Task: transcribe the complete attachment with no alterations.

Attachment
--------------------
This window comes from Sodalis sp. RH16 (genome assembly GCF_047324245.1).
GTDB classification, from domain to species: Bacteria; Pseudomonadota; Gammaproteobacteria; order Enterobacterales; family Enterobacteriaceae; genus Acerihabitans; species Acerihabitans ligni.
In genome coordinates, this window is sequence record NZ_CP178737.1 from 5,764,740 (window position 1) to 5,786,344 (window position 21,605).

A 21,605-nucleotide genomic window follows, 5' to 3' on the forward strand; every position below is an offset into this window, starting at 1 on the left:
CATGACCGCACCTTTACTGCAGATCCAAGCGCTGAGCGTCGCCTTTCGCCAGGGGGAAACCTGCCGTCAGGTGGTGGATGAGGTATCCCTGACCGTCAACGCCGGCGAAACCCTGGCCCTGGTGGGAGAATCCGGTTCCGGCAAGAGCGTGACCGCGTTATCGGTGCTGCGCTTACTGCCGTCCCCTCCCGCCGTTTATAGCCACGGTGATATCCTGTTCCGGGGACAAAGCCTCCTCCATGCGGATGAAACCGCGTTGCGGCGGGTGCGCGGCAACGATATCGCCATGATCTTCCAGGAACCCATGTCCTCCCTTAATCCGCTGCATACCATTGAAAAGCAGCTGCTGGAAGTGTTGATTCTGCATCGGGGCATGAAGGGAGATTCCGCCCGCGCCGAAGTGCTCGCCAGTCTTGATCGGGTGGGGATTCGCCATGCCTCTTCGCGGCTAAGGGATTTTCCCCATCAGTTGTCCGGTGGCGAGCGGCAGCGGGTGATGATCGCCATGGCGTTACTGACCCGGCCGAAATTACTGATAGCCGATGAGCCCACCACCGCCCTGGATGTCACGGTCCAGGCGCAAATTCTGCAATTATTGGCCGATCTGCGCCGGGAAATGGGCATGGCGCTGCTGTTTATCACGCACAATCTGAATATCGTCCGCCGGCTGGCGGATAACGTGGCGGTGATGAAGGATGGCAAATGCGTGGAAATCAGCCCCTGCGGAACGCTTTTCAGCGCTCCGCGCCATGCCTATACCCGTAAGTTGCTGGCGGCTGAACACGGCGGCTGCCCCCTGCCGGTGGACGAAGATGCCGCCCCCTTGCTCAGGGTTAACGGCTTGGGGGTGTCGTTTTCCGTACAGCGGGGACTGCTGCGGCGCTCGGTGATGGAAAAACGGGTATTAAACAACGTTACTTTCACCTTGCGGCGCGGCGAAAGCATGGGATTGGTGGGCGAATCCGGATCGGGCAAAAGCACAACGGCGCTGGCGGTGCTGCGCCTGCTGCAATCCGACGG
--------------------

This window comes from Sodalis sp. RH16 (genome assembly GCF_047324245.1).
GTDB classification, from domain to species: Bacteria; Pseudomonadota; Gammaproteobacteria; order Enterobacterales; family Enterobacteriaceae; genus Acerihabitans; species Acerihabitans ligni.
In genome coordinates, this window is sequence record NZ_CP178737.1 from 5,764,740 (window position 1) to 5,786,344 (window position 21,605).

A 21,605-nucleotide genomic window follows, 5' to 3' on the forward strand; every position below is an offset into this window, starting at 1 on the left:
CATGACCGCACCTTTACTGCAGATCCAAGCGCTGAGCGTCGCCTTTCGCCAGGGGGAAACCTGCCGTCAGGTGGTGGATGAGGTATCCCTGACCGTCAACGCCGGCGAAACCCTGGCCCTGGTGGGAGAATCCGGTTCCGGCAAGAGCGTGACCGCGTTATCGGTGCTGCGCTTACTGCCGTCCCCTCCCGCCGTTTATAGCCACGGTGATATCCTGTTCCGGGGACAAAGCCTCCTCCATGCGGATGAAACCGCGTTGCGGCGGGTGCGCGGCAACGATATCGCCATGATCTTCCAGGAACCCATGTCCTCCCTTAATCCGCTGCATACCATTGAAAAGCAGCTGCTGGAAGTGTTGATTCTGCATCGGGGCATGAAGGGAGATTCCGCCCGCGCCGAAGTGCTCGCCAGTCTTGATCGGGTGGGGATTCGCCATGCCTCTTCGCGGCTAAGGGATTTTCCCCATCAGTTGTCCGGTGGCGAGCGGCAGCGGGTGATGATCGCCATGGCGTTACTGACCCGGCCGAAATTACTGATAGCCGATGAGCCCACCACCGCCCTGGATGTCACGGTCCAGGCGCAAATTCTGCAATTATTGGCCGATCTGCGCCGGGAAATGGGCATGGCGCTGCTGTTTATCACGCACAATCTGAATATCGTCCGCCGGCTGGCGGATAACGTGGCGGTGATGAAGGATGGCAAATGCGTGGAAATCAGCCCCTGCGGAACGCTTTTCAGCGCTCCGCGCCATGCCTATACCCGTAAGTTGCTGGCGGCTGAACACGGCGGCTGCCCCCTGCCGGTGGACGAAGATGCCGCCCCCTTGCTCAGGGTTAACGGCTTGGGGGTGTCGTTTTCCGTACAGCGGGGACTGCTGCGGCGCTCGGTGATGGAAAAACGGGTATTAAACAACGTTACTTTCACCTTGCGGCGCGGCGAAAGCATGGGATTGGTGGGCGAATCCGGATCGGGCAAAAGCACAACGGCGCTGGCGGTGCTGCGCCTGCTGCAATCCGACGG